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Content by tag "Dan McClenaghan"

Pete Malinverni: Heaven

Read "Heaven" reviewed by Dan McClenaghan

New York City-based pianist Pete Malinverni is a spiritual man. It's a side of his musical personality that he explores with depth and clarity on Heaven, a mostly trio affair that puts his succinct feel for the sacred, his supple and exquisite touch and his improvisational elan in the forefront on a gorgeous set of music. ...

Geof Bradfield: Birdhoused

Read "Birdhoused" reviewed by Dan McClenaghan

A horn-fest? That was the initial impression of saxophonist Geof Bradfield's Birdhoused, a set featuring a quintet with no chording instrument and  four horn front line in a live set at the Green Mill Cocktail Lounge. While Bradfield's Melba (Origin Records, 2013) paid tribute to the under-sung trombonist/composer/arranger Melba Liston; and his Roots (Origin Records, 2015) ...

Clark Sommers Lens: By A Thread

Read "By A Thread" reviewed by Dan McClenaghan

Bassist Clark Sommers served up a terrific trio outing in 2013 with Ba(sh) (Origin Record), a teaming with his fellow Chicagoans, reedman Geof Bradfield and drummer Dana Hall. He expands the ensemble to a quintet for By A Thread. Tenorist (mostly, he also adds his bass clarinet to the sound) Geof Bradfield is back, in what ...

Matija Dedić: Dedication

Read "Dedication" reviewed by Dan McClenaghan

Croatian pianist Matija Dedic opens his Dedicated with the extraordinarily lovely and wistful “Symphoetetic Waltz." Saxophonist  Chris Cheek's sweet saxophone floats like an angel over this chamber jazz esthetic. Pianist Dedic tells this--and all of the stories on the disc--with a crystal clear clarity. Upping the chamber jazz mood, cellist Noah Hoffeld enters on “His Visit" ...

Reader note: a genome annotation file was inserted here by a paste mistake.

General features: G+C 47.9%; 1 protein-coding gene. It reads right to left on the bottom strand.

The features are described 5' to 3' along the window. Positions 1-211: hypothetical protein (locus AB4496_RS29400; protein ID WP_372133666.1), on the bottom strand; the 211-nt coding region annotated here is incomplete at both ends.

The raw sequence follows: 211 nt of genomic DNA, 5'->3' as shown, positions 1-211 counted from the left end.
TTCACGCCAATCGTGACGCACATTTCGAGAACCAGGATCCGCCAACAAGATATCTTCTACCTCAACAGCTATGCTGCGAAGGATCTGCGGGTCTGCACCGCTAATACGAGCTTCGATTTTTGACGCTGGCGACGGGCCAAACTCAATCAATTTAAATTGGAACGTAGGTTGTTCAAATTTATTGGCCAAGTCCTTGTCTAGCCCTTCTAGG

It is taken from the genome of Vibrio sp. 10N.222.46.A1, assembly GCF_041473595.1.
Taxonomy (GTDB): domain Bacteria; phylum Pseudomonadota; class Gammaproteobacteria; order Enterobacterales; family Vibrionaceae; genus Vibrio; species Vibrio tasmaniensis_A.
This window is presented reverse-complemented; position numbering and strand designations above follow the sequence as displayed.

Hal Galper And the Youngbloods: Live At The Cota Jazz Festival

Read "Live At The Cota Jazz Festival" reviewed by Dan McClenaghan

The trio recordings released by pianist Hal Galper between 2006 and 2014--six discs, all but one on Origin Records--plowed fresh ground. Each disc dug deeply into the “Rubato" form. Taken as a whole--from 2006's Agents Of Change (Fabola Records) through 2014's O's Time (Origin Records)--the full series represents a monumental, sharply focused project that, for those ...

Craig Taborn/Ikue Mori: Highsmith

Read "Highsmith" reviewed by Dan McClenaghan

Pianist Craig Taborn--who seems an artist unconcerned with striking a commercial chord--climbed into a higher profile with three terrific releases on ECM Records: Avenging Angel (2011); Chants (2013); and Daylight Ghosts (2017). Beyond those, his discography as a leader is slim--as opposed to his prodigious sideman contributions. He and his artistry have been described as “elusive." ...

Dan Dean: Songs Without Words

Read "Songs Without Words" reviewed by Dan McClenaghan

Bassist Dan Dean's original plan for this project was the hiring of sixteen string players to join him in the studio to record a set for solo bass with string orchestra: Vivaldi's Concerto For Lute and Orchestra in D Major, along with music from JS Bach, Mussorgsky, Rimsky-Korsakoff and Albononi. The cost for the project proved ...

Brian Marsella Trio: Buer: Book Of Angels Volume 31

Read "Buer: Book Of Angels Volume 31" reviewed by Dan McClenaghan

How many angels are there? Alto saxophonist/composer John Zorn started his Masada Book Two, Book of Angels endeavor in 2005, with Astaroth: Book of Angels, Volume 1, by the Jamie Saft Trio. Thirty recordings and twelve years later, he offers up Buer: Book Of Angels, Volume 31, by the Brian Marsella Trio. A tune for every ...

Aruán Ortiz: Cub(an)ism

Read "Cub(an)ism" reviewed by Dan McClenaghan

The profile of Cuban-born pianist Aruan Ortiz climbed a few rungs on the ladder with the release of 2016's Hidden Voices (Intakt Records). The sound there was dark and brooding, as Ortiz constructed geometric musical shapes filled with sharp angles and unexpected tangents. His covers on the recordings--one tune by Thelonious Monk and another by Ornette ...

Thelonious Monk: Les Liaisons Dangereuses 1960

Read "Les Liaisons Dangereuses 1960" reviewed by Dan McClenaghan

There's a purity and innocence in the music of pianist/composer Thelonious Monk. But a subtle complexity colored his tunes, masked by an enchanting approach-ability. You hear “Bemsha Swing," “Well You Needn't," “In Walked Bud," and the melodies won't leave your head; they soak into your neural circuitry, permanently.

Monk emerged in the late forties ...


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